|Robots must complete their tasks in spite of unreliable actuators and
limited, noisy sensing. In this paper, we consider the information requirements
of such tasks. What sensing and actuation abilities are
needed to complete a given task? Are some robot systems provably
"more powerful", in terms of the tasks that they can complete, than
others? Can we find meaningful equivalence classes of robot systems?
This line of research is inspired by the theory of computation,
which has produced similar results for abstract computing machines.
Our basic contribution is a dominance relation over robot systems
that formalizes the idea that some robots are stronger than others.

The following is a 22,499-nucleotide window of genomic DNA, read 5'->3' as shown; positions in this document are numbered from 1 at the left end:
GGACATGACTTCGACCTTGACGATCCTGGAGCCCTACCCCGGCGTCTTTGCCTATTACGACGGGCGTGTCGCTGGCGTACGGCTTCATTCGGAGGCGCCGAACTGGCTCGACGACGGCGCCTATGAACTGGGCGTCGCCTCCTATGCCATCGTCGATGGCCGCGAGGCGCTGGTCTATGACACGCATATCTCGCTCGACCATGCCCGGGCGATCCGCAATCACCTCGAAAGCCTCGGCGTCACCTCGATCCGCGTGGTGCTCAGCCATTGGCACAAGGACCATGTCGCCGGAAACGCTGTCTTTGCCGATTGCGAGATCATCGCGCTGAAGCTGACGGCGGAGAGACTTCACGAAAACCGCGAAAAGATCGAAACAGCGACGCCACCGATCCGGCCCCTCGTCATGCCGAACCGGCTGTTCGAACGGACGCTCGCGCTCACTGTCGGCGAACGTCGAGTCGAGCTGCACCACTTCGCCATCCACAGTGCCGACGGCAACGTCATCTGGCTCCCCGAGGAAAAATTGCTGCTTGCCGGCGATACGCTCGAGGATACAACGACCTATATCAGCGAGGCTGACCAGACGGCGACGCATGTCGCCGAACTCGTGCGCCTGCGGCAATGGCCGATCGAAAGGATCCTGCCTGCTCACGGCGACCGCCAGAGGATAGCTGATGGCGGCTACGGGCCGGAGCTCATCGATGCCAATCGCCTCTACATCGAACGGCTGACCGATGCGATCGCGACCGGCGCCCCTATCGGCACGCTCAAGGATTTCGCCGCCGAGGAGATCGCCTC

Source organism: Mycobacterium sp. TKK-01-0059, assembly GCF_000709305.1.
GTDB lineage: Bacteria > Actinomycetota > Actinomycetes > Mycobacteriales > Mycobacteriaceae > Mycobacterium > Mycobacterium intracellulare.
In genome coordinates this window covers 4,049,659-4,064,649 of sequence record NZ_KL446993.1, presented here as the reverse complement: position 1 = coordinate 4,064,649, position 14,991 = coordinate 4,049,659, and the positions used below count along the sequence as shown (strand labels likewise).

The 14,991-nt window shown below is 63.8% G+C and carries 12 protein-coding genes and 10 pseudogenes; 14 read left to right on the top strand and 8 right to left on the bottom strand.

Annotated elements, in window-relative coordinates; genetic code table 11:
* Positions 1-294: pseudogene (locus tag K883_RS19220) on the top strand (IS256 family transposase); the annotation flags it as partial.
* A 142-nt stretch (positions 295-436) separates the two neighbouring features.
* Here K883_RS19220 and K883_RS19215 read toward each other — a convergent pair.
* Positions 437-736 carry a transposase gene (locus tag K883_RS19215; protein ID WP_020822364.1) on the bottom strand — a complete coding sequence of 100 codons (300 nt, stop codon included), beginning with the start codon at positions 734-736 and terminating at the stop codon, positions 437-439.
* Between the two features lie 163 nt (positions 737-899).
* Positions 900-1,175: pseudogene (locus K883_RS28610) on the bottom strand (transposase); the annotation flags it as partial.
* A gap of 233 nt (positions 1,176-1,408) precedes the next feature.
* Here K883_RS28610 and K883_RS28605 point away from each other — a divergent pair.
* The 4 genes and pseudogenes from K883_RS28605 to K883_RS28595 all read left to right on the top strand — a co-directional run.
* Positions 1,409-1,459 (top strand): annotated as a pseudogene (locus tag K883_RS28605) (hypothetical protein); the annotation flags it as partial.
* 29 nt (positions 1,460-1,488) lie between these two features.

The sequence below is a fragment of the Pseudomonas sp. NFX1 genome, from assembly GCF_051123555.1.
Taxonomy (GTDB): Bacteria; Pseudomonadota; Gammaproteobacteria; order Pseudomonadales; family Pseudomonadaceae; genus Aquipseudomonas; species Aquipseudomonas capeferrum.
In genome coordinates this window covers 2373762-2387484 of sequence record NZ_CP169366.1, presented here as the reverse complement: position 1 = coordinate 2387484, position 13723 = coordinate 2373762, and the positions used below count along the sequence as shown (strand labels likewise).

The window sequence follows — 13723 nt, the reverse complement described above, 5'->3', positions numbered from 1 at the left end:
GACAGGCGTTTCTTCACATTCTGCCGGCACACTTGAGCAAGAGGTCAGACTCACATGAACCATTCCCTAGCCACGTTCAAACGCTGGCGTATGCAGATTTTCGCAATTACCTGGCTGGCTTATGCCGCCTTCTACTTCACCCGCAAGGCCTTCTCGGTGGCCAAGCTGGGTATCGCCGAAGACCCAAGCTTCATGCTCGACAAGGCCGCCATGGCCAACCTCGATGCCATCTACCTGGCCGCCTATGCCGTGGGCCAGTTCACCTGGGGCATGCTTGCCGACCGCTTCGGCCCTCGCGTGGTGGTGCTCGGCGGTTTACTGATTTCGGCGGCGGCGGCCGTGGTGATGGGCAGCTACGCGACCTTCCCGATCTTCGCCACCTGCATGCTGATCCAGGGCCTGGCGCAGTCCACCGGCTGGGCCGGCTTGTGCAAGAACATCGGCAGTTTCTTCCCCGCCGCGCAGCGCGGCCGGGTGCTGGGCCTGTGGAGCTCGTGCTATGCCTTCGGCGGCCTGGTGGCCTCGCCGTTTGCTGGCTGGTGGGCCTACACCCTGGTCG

This comparison, which is based on how the robots progress through
their information spaces, induces a partial order over the set of robot
systems. We prove some basic properties of this partial order and
show that it is directly related to the robots’ ability to complete tasks.
We give examples to demonstrate the theory, including a detailed
analysis of a limited-sensing global localization problem.